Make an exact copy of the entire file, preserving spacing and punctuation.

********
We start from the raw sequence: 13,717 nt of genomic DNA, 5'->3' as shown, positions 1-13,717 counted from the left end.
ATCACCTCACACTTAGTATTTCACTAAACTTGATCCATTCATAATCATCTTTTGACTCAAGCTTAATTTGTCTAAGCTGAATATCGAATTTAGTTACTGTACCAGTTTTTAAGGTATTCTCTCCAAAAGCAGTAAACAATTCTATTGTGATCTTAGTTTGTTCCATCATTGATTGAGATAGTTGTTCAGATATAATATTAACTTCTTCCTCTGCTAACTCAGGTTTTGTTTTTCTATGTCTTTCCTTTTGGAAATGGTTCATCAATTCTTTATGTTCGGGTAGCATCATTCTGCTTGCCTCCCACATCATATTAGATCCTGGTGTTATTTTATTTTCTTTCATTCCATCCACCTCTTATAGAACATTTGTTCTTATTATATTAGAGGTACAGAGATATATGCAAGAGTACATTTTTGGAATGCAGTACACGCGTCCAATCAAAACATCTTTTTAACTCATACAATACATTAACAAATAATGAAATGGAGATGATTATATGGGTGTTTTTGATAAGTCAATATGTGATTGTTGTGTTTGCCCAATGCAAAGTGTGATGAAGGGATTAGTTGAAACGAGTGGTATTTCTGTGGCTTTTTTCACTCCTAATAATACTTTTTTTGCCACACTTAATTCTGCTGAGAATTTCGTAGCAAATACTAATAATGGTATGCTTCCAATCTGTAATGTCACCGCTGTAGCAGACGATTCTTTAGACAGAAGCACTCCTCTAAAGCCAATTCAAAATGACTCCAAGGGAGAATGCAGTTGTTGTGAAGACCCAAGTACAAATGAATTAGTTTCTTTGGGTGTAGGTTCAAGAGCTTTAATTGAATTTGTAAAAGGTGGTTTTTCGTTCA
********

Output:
We start from the raw sequence: 13,717 nt of genomic DNA, 5'->3' as shown, positions 1-13,717 counted from the left end.
ATCACCTCACACTTAGTATTTCACTAAACTTGATCCATTCATAATCATCTTTTGACTCAAGCTTAATTTGTCTAAGCTGAATATCGAATTTAGTTACTGTACCAGTTTTTAAGGTATTCTCTCCAAAAGCAGTAAACAATTCTATTGTGATCTTAGTTTGTTCCATCATTGATTGAGATAGTTGTTCAGATATAATATTAACTTCTTCCTCTGCTAACTCAGGTTTTGTTTTTCTATGTCTTTCCTTTTGGAAATGGTTCATCAATTCTTTATGTTCGGGTAGCATCATTCTGCTTGCCTCCCACATCATATTAGATCCTGGTGTTATTTTATTTTCTTTCATTCCATCCACCTCTTATAGAACATTTGTTCTTATTATATTAGAGGTACAGAGATATATGCAAGAGTACATTTTTGGAATGCAGTACACGCGTCCAATCAAAACATCTTTTTAACTCATACAATACATTAACAAATAATGAAATGGAGATGATTATATGGGTGTTTTTGATAAGTCAATATGTGATTGTTGTGTTTGCCCAATGCAAAGTGTGATGAAGGGATTAGTTGAAACGAGTGGTATTTCTGTGGCTTTTTTCACTCCTAATAATACTTTTTTTGCCACACTTAATTCTGCTGAGAATTTCGTAGCAAATACTAATAATGGTATGCTTCCAATCTGTAATGTCACCGCTGTAGCAGACGATTCTTTAGACAGAAGCACTCCTCTAAAGCCAATTCAAAATGACTCCAAGGGAGAATGCAGTTGTTGTGAAGACCCAAGTACAAATGAATTAGTTTCTTTGGGTGTAGGTTCAAGAGCTTTAATTGAATTTGTAAAAGGTGGTTTTTCGTTCA